De Laurentiis confirms that little is needed to "revolutionize" the patient's approach to his path: "With half an hour of moderate physical activity to be practiced every day, unimaginable benefits are obtained: for example, breast cancer mortality in women is reduced by 25% compared to sedentary ones. In this regard, we doctors should also be more persuasive towards our patients by pushing them more to play sports, because a “certified” encouragement from the specialist would not only break down the patient's hesitations but also the resistance of family members. In fact, in order to be "protective" towards their loved ones and being often poorly informed about the benefits of sport, they often unconsciously "work" in an opposite direction and not synergistic to the one we recommend: in fact, instead of encouraging them to move them to rest as much as possible. If we add to this that only 39% of patients report having had a suggestion to play a sport from their doctor, we can reasonably say that if this percentage increased, even the total number of patients most "projected" towards physical activity would increase considerably with all the benefits we have been able to analyze so far ".
"Nutrition also plays a fundamental role - concludes Maurea - because it helps to counteract the side effects of high-impact treatments on the cardiovascular system, such as chemotherapy and biological treatments. For an effective anticancer diet it is enough to follow a few rules: it is necessary to limit or abolish red meat, sugars and sweets. Dairy products should be consumed without exaggerating, they should not be eliminated completely. Also because all foods must provide the right amount of necessary nutrients in terms of carbohydrates, proteins, vitamins, fats and mineral salts. If we unbalance a diet we risk making it deficient ”.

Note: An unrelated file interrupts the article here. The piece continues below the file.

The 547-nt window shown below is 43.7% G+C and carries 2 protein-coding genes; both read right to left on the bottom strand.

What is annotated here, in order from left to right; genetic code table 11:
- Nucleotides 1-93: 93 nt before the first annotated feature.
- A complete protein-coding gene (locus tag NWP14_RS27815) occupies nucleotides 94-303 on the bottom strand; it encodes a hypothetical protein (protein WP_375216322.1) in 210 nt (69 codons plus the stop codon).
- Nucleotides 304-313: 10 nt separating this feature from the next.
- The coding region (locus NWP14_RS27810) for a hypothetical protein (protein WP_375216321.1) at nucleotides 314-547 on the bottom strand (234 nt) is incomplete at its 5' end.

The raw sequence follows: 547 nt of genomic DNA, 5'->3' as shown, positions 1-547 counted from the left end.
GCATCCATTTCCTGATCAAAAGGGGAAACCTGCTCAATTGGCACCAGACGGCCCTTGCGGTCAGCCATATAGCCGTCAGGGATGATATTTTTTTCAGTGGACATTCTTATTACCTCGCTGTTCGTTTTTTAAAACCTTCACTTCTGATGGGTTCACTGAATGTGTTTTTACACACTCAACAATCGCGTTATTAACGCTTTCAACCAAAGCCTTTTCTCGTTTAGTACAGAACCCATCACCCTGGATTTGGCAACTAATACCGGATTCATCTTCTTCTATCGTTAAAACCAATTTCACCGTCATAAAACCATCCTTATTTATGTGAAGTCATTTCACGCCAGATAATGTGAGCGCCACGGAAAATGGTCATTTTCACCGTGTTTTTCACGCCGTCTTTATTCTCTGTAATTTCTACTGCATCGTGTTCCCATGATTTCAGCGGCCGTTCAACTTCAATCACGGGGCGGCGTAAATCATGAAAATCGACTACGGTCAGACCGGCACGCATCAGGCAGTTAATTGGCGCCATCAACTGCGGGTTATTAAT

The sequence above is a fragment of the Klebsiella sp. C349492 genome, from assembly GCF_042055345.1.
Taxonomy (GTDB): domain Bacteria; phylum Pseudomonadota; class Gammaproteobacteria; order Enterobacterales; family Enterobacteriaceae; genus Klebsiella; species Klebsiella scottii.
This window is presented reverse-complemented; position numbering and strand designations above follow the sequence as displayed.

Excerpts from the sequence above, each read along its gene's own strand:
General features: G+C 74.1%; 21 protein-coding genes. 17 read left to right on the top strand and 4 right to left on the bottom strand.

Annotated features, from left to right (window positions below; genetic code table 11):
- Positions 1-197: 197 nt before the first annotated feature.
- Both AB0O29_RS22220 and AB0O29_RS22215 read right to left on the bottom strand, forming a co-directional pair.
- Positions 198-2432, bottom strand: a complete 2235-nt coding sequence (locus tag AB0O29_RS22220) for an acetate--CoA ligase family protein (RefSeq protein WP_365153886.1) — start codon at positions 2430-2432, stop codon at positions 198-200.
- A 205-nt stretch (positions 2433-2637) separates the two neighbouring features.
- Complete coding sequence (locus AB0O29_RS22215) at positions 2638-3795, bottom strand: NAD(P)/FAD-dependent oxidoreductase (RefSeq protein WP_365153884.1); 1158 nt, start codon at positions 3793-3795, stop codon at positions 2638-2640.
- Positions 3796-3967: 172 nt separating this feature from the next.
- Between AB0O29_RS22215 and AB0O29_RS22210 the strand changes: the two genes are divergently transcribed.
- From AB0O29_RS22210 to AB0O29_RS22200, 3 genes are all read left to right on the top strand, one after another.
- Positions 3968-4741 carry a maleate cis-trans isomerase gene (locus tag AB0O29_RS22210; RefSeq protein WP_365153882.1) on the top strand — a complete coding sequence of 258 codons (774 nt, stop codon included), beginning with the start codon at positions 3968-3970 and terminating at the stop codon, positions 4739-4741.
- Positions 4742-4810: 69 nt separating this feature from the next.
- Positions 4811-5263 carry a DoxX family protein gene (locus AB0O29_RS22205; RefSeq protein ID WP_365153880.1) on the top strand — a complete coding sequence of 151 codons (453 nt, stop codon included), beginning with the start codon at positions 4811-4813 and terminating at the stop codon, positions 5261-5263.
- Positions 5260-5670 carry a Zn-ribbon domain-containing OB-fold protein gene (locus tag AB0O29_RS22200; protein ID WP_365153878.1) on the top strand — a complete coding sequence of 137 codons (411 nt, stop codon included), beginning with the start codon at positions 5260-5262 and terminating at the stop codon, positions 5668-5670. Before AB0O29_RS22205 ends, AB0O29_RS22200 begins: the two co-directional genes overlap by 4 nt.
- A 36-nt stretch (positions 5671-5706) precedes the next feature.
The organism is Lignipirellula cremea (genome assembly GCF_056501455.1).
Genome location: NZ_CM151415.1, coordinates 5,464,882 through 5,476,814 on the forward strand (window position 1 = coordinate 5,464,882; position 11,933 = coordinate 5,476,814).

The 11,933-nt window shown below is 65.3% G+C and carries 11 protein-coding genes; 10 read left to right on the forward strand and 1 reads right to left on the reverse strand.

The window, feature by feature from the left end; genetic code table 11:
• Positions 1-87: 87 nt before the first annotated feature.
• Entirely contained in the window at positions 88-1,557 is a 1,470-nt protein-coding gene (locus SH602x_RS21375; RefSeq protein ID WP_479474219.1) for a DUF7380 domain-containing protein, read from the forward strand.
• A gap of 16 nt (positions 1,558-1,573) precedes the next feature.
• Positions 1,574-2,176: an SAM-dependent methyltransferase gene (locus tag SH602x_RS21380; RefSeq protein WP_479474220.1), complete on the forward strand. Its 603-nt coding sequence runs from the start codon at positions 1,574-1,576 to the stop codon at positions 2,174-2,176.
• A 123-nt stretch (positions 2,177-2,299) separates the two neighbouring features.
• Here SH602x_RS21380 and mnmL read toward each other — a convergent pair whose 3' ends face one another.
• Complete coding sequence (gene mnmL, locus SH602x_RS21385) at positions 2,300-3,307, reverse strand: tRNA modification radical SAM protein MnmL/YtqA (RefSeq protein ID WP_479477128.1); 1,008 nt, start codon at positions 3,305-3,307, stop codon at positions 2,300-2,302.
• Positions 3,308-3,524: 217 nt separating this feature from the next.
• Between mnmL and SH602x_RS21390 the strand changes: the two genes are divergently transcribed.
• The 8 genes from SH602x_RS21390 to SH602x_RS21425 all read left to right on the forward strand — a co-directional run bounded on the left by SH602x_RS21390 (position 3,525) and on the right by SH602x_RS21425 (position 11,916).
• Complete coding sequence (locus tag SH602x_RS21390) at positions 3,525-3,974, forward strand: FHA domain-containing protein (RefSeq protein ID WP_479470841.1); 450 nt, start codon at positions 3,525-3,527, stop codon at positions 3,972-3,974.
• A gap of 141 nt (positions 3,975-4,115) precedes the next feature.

Il Decalogue Cardioncological:
- Control body weight by avoiding it increases under the effect of therapies or reducing it in case of overweight / obesity: remaining of your own weight is fundamental to lower the risk of cardiovascular diseases and reduce the risk of recurrence.
- Adopt an active lifestyle by getting used to using your body whenever possible, moving for example on foot or by bicycle and avoiding elevators and escalators whenever possible.
- Practices physical / sport activity regularly 2-3 times a week: it is a "cure" that counteracts the side effects of therapies and significantly reduces both the cardiovascular risk and the risk of recurrence of the tumor.
- Reduce or abolish cigarette smoke
- Reduce or abolish alcohol consumption
- Check cholesterol and triglycerides, the values can change during cancer therapies; to reduce them to diet, physical activity and any lipid-lowering drugs.
- Check your blood pressure and, in case of hypertension, take appropriate drug therapy under medical supervision.
- Choose a balanced diet, rich in vegetables, limiting or abolishing red meat and sugars and sweets, but without any other particular restrictions. Extreme diets, such as the vegan diet, are more difficult to maintain balanced and there is no clear demonstration of any benefits.
- Evaluate with your oncologist the opportunity to take calcium, vitamin D and antiosteporotic drugs to counteract the tendency to osteoporosis induced by the therapies practiced.
- Contact a cardio-oncology team for an optimal approach to integrated control of oncological and cardiac risks